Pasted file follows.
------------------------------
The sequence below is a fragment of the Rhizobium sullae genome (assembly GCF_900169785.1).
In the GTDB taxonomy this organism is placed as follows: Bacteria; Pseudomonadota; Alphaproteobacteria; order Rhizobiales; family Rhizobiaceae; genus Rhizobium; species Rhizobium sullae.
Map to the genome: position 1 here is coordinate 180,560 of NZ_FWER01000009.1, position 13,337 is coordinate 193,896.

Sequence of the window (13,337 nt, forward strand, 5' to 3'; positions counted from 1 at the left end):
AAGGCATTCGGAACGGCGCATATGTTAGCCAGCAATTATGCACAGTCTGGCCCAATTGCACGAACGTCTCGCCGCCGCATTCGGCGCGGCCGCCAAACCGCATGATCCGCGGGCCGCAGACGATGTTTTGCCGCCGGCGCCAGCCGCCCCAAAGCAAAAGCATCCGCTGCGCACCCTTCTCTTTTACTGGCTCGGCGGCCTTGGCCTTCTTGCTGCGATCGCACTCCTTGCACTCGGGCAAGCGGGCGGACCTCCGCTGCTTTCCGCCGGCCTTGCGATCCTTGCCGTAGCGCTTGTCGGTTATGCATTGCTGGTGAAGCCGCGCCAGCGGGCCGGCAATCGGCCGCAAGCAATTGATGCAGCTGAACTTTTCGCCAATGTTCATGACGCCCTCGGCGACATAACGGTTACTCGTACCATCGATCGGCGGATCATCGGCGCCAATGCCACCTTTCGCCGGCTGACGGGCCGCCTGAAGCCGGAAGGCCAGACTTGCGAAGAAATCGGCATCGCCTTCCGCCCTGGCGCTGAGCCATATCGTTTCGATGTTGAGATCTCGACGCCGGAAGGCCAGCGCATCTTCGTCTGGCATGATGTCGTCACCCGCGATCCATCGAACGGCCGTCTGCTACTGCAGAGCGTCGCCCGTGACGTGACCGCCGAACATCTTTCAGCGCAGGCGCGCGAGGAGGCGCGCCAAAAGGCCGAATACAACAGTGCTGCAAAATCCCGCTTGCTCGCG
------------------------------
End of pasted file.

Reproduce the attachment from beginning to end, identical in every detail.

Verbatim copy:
The sequence below is a fragment of the Rhizobium sullae genome (assembly GCF_900169785.1).
In the GTDB taxonomy this organism is placed as follows: Bacteria; Pseudomonadota; Alphaproteobacteria; order Rhizobiales; family Rhizobiaceae; genus Rhizobium; species Rhizobium sullae.
Map to the genome: position 1 here is coordinate 180,560 of NZ_FWER01000009.1, position 13,337 is coordinate 193,896.

Sequence of the window (13,337 nt, forward strand, 5' to 3'; positions counted from 1 at the left end):
AAGGCATTCGGAACGGCGCATATGTTAGCCAGCAATTATGCACAGTCTGGCCCAATTGCACGAACGTCTCGCCGCCGCATTCGGCGCGGCCGCCAAACCGCATGATCCGCGGGCCGCAGACGATGTTTTGCCGCCGGCGCCAGCCGCCCCAAAGCAAAAGCATCCGCTGCGCACCCTTCTCTTTTACTGGCTCGGCGGCCTTGGCCTTCTTGCTGCGATCGCACTCCTTGCACTCGGGCAAGCGGGCGGACCTCCGCTGCTTTCCGCCGGCCTTGCGATCCTTGCCGTAGCGCTTGTCGGTTATGCATTGCTGGTGAAGCCGCGCCAGCGGGCCGGCAATCGGCCGCAAGCAATTGATGCAGCTGAACTTTTCGCCAATGTTCATGACGCCCTCGGCGACATAACGGTTACTCGTACCATCGATCGGCGGATCATCGGCGCCAATGCCACCTTTCGCCGGCTGACGGGCCGCCTGAAGCCGGAAGGCCAGACTTGCGAAGAAATCGGCATCGCCTTCCGCCCTGGCGCTGAGCCATATCGTTTCGATGTTGAGATCTCGACGCCGGAAGGCCAGCGCATCTTCGTCTGGCATGATGTCGTCACCCGCGATCCATCGAACGGCCGTCTGCTACTGCAGAGCGTCGCCCGTGACGTGACCGCCGAACATCTTTCAGCGCAGGCGCGCGAGGAGGCGCGCCAAAAGGCCGAATACAACAGTGCTGCAAAATCCCGCTTGCTCGCG